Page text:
At this point, any needed J-shaped shims to close the gap between the ear of the bottom plate and the U-channel can be put in place. Don’t focus on equalizing the number of shims per side versus simply filling the gap. Now the remainder of the washers and nuts can be threaded on and properly tightened, but only after using a 15/16-inch socket to adjust the lower 5/8-inch bolt against the shank until it bottoms out, followed by about a quarter- to a half-turn, and then securing the locknut.
Since these are usually expensive tools and not common for a home garage, most people just use a more typical 3-foot 1/2-inch drive breaker bar to get the nuts as tight as possible. If you’re unsure or don’t have the brute strength to tighten the nuts properly, check with a dealer who has experience assembling weight-distribution hitches. Before any final tightening, double-check the angle on the ball (after hitching up) to determine if adding or subtracting the F436 washers is mandatory. The ball is included with the package and is already installed in the hitch head and torqued to the proper value.
Once the ball mount is fully assembled, attention can be directed to the trailer A-frame brackets. A measurement is made from the center of the coupler to 28.5 to 30.5 inches back on the A-frame and marked. Hopefully, the LP-gas cylinder plate is not mounted in the location where the brackets must be located. If so, modifications will have to be made before continuing. The brackets are mounted to the frame using the 1/2-inch carriage bolts, one at the very top and the other in whichever hole best lines up with the bottom edge of the frame. From this point each spring-bar lift bracket can still be adjusted up or down as needed by quickly using the two 5/8-inch dog-point screws. Before the correct spring-bar support surface height can be attained, one more easy measurement must be taken, which is best described by the drawings in the instructions.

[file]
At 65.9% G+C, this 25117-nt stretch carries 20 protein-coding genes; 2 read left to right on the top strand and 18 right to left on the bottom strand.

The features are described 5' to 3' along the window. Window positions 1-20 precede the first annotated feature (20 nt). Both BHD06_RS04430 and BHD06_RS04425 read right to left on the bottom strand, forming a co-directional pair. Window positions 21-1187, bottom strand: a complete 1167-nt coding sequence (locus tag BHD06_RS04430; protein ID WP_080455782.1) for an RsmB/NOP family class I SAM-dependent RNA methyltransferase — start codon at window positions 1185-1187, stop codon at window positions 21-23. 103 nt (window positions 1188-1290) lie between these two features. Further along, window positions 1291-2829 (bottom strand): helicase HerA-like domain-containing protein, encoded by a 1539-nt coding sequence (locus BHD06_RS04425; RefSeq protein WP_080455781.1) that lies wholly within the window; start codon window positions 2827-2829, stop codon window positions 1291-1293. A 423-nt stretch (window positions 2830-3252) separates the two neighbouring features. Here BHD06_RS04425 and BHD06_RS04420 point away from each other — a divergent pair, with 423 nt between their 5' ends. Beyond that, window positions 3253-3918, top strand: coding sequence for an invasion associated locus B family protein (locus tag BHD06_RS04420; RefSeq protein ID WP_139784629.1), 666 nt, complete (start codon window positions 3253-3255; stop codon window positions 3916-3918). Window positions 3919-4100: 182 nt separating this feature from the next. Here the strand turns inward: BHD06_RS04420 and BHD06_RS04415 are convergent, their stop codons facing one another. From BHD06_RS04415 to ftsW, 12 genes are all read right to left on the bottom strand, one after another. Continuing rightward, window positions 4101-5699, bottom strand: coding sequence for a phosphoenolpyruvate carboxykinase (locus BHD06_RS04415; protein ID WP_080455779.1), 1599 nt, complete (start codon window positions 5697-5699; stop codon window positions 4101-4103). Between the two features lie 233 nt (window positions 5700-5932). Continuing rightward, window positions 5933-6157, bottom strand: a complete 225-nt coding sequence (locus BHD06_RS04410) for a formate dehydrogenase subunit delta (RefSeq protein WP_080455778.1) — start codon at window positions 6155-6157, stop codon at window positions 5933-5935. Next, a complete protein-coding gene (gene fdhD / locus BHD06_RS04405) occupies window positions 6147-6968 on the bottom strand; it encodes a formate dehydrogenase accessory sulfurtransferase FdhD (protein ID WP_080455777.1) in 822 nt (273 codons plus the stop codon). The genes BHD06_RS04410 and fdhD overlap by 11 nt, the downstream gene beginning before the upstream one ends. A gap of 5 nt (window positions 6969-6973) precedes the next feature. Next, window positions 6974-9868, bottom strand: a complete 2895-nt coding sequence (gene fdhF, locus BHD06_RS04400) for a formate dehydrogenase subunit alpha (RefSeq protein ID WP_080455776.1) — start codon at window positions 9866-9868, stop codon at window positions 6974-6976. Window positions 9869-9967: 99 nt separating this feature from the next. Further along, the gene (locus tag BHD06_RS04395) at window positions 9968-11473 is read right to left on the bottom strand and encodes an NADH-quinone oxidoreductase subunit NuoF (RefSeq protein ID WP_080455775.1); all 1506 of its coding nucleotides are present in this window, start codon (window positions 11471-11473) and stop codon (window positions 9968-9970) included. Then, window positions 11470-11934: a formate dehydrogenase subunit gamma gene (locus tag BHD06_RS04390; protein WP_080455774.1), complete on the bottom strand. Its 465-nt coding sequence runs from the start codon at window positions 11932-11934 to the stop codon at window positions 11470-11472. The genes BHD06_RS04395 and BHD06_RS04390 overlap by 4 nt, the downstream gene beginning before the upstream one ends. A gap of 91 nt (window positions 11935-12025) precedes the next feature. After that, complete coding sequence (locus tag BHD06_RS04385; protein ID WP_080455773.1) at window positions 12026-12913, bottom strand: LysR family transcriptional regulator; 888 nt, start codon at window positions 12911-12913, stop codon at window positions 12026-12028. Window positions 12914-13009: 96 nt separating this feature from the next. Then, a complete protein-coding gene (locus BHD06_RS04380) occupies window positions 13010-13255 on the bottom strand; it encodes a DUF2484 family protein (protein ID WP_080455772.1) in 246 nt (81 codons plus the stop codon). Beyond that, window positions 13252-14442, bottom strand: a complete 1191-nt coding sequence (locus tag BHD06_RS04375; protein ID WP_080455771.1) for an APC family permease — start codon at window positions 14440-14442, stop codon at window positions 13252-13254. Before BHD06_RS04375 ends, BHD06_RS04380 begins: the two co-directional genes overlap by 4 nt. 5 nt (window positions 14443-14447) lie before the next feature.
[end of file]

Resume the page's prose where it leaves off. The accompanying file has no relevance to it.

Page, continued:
Adjusting the spring bars requires a little trial and error using the measurements taken at the beginning of the installation process. As with any other weight-distribution hitch, the trailer must be raised with the coupler locked on the ball in order to preload the spring bars to make them safe to work with. Once the spring bars are nearly level with the spring-bar support surface, the lift tool is used to guide the bar end onto the its resting position, which is then locked in place with the L-pins and clips. The trailer should sit level and measurements should be checked again to confirm that any drop in the front and rear height of the tow vehicle is equidistant from the top of the wheel wells and ground. The instructions provide superior details on how to achieve proper adjustment.
Assembling the Center Line TS was surprisingly quick and painless, with attribution to the CAD-designed components and easy-to-follow instructions. About the only suggestion we can make is to inform the user that the trailer needs to be lifted considerably to facilitate the positioning of the spring bars onto the brackets. The effort required to lift these bars seems excessive, which means a lot of cranking if the A-frame is not fitted with an electric jack. As part of the installation, we’d recommend installing an electric A-frame jack.
In use, the Husky Center Line TS did a nice job providing a stable, comfortable and stress-free towing experience. The technology Husky uses in manufacturing this hitch results in very quiet operation without disconcerting squeaks and groans. This technology allowed the company to come up with a solid sway-control system without the use of additional friction-type equipment, which not only looks nicer but eliminates another step, one that’s difficult to ascertain without getting on the road and finding the sweet spot when adjusting. It also means that there’s no equipment to remove when making super-tight maneuvers.
Towing a trailer can present challenges, especially for newbies. Relying on a hitch like the Husky Center Line TS can take most of the anxiety out of the process.